Assyrians join global Christian leaders on Capitol Hill to advocate for religious freedom

In Defense of Christians National Leadership Conference promotes security, equality across Middle East

September 2019 | By Joe Snell | Photos by Joe Snell

WASHINGTON – In front of nearly one hundred of the world’s leading religious freedom advocates — including ambassadors and task force representatives from Armenia, Lebanon, and Egypt — Nahren Anweya, Assyrian activist and Director of Special Projects at the Middle Eastern Women’s Coalition, warned attendees of a “silent genocide” taking place among Assyrians in the Middle East.

“It shouldn’t take this much paperwork to stop a mass slaughtering of Christians in Iraq and Syria,” she said.

Nahren Anweya, Assyrian activist and Director of Special Projects at the Middle Eastern Women’s Coalition, speaks to religious freedom advocates at the annual In Defense of Christians Leadership Conference.

Anweya’s words were part of the closing panel during the sixth annual In Defense of Christians (IDC) 2019 National Leadership Conference: Fighting for Equality, Freedom and Security, which took place on Sept. 10 and 11.

The two-day event, co-sponsored by the Armenian National Committee of America (ANCA), began with a “Solidarity Dinner” reception. Members of Congress, senior State Department and White House officials, members of diplomatic corps and religious community leaders were in attendance.

The White House shared messages of support, including a letter from President Donald Trump and video from Secretary of State Michael Pompeo.

“[IDC] amplifies the voices of those who otherwise would have no voice,” Pompeo said in video remarks. “You share invaluable insight with top U.S. policy makers. You truly do the Lord’s work.”

U.S. Ambassador for International Religious Freedom Samuel Brownback was the evening’s keynote speaker and accepted the Charles Malik Human Rights award for his leadership efforts across the Middle East, including his support for the International Religious Freedom Act of 1998 that established into law the promotion of religious freedom as part of U.S. foreign policy.

“There are millions of people right now praying in quiet corners and in little houses or huts that are persecuted throughout the world and they’re praying to God,” Brownback said. “That’s why you’re here, those prayers. They’re being heard.”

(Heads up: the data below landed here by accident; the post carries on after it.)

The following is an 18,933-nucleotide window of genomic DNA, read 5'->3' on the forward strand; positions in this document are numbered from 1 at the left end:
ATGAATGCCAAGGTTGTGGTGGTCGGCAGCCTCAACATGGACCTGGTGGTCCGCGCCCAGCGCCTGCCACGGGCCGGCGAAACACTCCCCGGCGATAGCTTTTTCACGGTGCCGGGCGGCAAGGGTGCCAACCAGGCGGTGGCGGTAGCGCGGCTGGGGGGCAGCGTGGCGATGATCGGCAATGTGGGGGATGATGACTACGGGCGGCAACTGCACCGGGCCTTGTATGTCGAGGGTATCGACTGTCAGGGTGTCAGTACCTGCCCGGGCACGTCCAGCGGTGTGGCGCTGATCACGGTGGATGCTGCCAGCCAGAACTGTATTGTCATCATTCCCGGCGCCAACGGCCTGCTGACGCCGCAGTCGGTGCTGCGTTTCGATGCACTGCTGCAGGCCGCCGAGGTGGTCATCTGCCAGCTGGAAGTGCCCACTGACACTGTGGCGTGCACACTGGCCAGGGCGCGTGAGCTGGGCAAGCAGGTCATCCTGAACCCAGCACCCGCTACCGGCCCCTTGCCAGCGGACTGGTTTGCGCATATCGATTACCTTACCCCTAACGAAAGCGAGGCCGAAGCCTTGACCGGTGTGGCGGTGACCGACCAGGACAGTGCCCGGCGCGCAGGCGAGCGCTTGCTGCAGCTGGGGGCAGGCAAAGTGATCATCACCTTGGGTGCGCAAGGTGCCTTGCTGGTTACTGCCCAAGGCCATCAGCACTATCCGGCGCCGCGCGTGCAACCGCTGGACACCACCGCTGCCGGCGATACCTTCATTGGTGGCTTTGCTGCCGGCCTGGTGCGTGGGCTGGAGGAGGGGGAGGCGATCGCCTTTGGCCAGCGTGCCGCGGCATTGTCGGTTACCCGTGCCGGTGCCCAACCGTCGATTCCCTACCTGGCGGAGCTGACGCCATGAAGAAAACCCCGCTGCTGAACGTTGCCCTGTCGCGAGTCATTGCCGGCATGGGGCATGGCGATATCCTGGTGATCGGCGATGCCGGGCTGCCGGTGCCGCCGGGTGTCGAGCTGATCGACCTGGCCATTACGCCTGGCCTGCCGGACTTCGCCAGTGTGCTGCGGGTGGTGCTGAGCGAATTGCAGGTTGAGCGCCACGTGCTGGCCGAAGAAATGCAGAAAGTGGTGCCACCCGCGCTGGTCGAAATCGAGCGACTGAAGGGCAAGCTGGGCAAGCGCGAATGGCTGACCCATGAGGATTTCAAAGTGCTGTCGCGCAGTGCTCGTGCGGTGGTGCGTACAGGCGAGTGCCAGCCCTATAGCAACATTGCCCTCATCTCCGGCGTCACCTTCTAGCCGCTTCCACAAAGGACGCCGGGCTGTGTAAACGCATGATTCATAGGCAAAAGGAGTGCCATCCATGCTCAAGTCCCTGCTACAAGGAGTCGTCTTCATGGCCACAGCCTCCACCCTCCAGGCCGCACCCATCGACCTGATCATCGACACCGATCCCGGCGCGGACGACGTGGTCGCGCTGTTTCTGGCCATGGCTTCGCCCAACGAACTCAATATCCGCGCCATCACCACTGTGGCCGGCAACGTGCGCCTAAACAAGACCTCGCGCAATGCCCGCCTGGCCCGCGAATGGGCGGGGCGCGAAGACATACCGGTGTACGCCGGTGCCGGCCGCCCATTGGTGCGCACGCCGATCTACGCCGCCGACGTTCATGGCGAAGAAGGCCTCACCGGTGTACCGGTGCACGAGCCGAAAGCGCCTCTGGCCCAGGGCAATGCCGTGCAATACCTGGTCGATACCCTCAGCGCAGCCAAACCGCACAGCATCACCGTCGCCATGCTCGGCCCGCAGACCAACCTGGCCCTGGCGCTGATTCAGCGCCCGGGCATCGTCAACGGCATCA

Rep. Jackie Speier, D-CA, received the Congressional Champion Award for her support of Christians and Yazidis targeted by ISIS and for her call to the U.S. government to recognize the Armenian Genocide. Rep. Gus Bilirakis, R-FL, also received the Congressional Champion Award for his efforts to defense Coptic Christians and other religious minorities in 2011.

The second day of the event included a panel to discuss religious freedom efforts in Lebanon, Iraq, Armenia and Egypt. The panel was a preface to meetings with members of Congress to discuss issues including security in Lebanon, Syrians safe return to Syria, equal rights for Coptic Christians in Egypt and the safe return of Assyrians to Iraq.

The number of Assyrians in Iraq prior to 2003 was estimated at 1.5 million, according to the Assyrian Policy Institute, a non-profit organization formed last year to increase public awareness about issues affecting Assyrians. Today, the institute says there are fewer than 300,000 Assyrians in Iraq.

“For Christians most of all in the region, ISIS has to be defeated,” said Edward Gabriel, President and CEO of the American Task Force for Lebanon, during a panel discussion on the second day of the event.

Gabriel, a former U.S. Ambassador to the Kingdom of Morocco, confirmed recent reports that ISIS is returning in parts of Syria. He warned that if the U.S. leaves Eastern Syria, it will lose leverage to dictate terms and conditions.  

Jeremy Barker, a Senior Program Officer and Director of the Middle East Action Team at the Religious Freedom Institute, said that many of the fundamental causes from ISIS are still present in Iraq. U.S. policy in Iraq, Barker said, should be a multi-tiered approach.

“Simply an ISIS-focused anti-terror campaign will not be sufficient,” Barker said. He pointed to governance issues such as the mishandling of providing basic services and failure to resolve disputes between religious communities as factors for escalating tensions across the country.

A major trust deficit exists between the Iraqi citizens and government, Barker said, and this leads to questions of who is really in charge.

“No one really feels [the government] as bearing the weight of responsibility of these communities,” he said.

Founded in 2014 as a response to the growing threat of ISIS in Iraq and Syria, In Defense of Christians is a U.S. non-profit organization that works to protect and preserve Christianity and its culture across the Middle East. The organization operates through political advocacy campaigns, conferences, research reports and educational events for policy makers, public officials and global religious freedom leaders.

The Leadership Conference, said IDC’s Government Relations and Policy Director Peter Burns, is a catalyst to continue pushing conversations of religious security and freedom in the Middle East and forces policy makers to confront these issues.

“We want to leave our attendees with a renewed sense that they are not forgotten, that their voices are being heard,” Burns said. “This event gives those individuals the opportunity to advocate for themselves. There’s nothing as empowering as when you get to walk into an office of your member of Congress and say, ‘This is my story and this is the action I would like you to take.'”

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